He said that before being named the brand ambassador, he was a fan of the brand.
“Barbour in Scotland is very well-known,” he said. “I come from rural Scotland, born and raised on the grounds of an old castle with a working farm. The shepherds there would wear the Barbour and if you went fishing, you’d wear your Barbour jacket. It’s practical and waterproof and comfortable. It’s always been part of my life. So there’s a great connection. And right now where they’re situated, South Shields in the north of England, I have family there, so it’s like this weird symmetry. It feels really natural, nothing is forced. They’re a great family with great heritage and craftsmanship. And it’s very British.”
Beyond his association with Barbour, Heughan said he just started shooting the third season of “Outlander” with 11 episodes left to do. “It feels like a very strong season, it’s coming together. The story is really easier to adapt from the book. The second season was tricky. This feels like everyone’s favorite.”
In addition, he’s been active in My Peak Challenge, a charity he founded two years ago to raise money for blood cancer research. “Last year, we created a workout series online with profits going to leukemia and lymphoma. We raised over 300,000 pounds, and this year, we’re setting a target to beat that. I’m going to launch it in January. It’s great; we have thousands of followers. It’s a healthy lifestyle challenge to just dig yourself out of your comfort zone. In fact, some of the fans here today are wearing the T-shirts,” he added, pointing to the dozens of young girls lined up outside the Barbour store for a chance to meet him.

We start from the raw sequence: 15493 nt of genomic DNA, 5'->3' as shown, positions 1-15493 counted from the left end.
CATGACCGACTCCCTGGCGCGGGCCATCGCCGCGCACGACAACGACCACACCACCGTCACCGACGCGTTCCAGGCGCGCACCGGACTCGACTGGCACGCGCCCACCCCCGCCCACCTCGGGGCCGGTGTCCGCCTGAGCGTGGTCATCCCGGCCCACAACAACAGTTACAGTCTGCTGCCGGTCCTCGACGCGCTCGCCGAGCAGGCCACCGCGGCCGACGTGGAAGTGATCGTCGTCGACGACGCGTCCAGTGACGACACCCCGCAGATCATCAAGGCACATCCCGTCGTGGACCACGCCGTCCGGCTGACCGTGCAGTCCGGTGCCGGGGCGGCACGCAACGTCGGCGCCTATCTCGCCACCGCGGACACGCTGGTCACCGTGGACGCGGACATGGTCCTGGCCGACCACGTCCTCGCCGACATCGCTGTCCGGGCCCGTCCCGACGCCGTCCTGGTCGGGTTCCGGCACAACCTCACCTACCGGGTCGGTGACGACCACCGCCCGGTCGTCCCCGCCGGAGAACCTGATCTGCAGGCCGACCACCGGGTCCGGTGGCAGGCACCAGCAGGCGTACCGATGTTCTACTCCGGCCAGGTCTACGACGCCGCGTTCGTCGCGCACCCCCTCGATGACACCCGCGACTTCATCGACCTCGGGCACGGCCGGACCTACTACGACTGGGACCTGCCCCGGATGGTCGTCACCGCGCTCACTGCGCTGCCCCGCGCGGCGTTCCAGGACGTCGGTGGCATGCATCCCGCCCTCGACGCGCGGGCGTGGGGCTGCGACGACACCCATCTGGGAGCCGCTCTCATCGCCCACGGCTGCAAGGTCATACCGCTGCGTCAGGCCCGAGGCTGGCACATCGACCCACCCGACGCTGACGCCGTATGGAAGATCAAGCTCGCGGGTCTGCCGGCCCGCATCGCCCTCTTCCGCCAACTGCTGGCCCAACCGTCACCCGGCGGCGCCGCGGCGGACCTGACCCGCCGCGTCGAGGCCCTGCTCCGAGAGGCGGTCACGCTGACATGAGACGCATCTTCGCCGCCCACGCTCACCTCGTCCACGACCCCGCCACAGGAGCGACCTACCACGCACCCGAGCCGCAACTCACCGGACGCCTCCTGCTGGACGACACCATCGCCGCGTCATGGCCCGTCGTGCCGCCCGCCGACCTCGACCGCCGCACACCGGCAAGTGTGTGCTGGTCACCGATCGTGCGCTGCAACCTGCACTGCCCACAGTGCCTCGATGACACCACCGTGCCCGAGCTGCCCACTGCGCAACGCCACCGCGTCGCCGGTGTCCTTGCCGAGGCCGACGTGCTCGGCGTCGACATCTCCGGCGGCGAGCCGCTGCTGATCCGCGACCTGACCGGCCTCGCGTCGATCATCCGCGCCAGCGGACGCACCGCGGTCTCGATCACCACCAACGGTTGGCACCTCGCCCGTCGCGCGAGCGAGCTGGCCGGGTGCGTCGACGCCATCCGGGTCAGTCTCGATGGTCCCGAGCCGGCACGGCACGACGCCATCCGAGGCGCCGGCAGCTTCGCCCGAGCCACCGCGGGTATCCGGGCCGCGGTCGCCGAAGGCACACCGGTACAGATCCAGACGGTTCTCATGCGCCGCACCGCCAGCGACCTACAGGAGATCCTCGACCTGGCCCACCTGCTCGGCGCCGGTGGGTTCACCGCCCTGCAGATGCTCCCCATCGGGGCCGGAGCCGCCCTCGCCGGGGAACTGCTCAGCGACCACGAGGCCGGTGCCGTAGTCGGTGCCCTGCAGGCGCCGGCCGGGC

Heughan himself is always up for a challenge. A fan of CrossFit, mountain climbing, triathlons and running, he participated in a race in England last weekend that had a poignant ending. “I ran a half-marathon in New Castle that ended in South Shields,” he said. “As you approach the finish line, you see the South Shields beacon, the lighthouse, that Barbour uses on most of their products. And I said, ‘There it is, that’s amazing.’ ”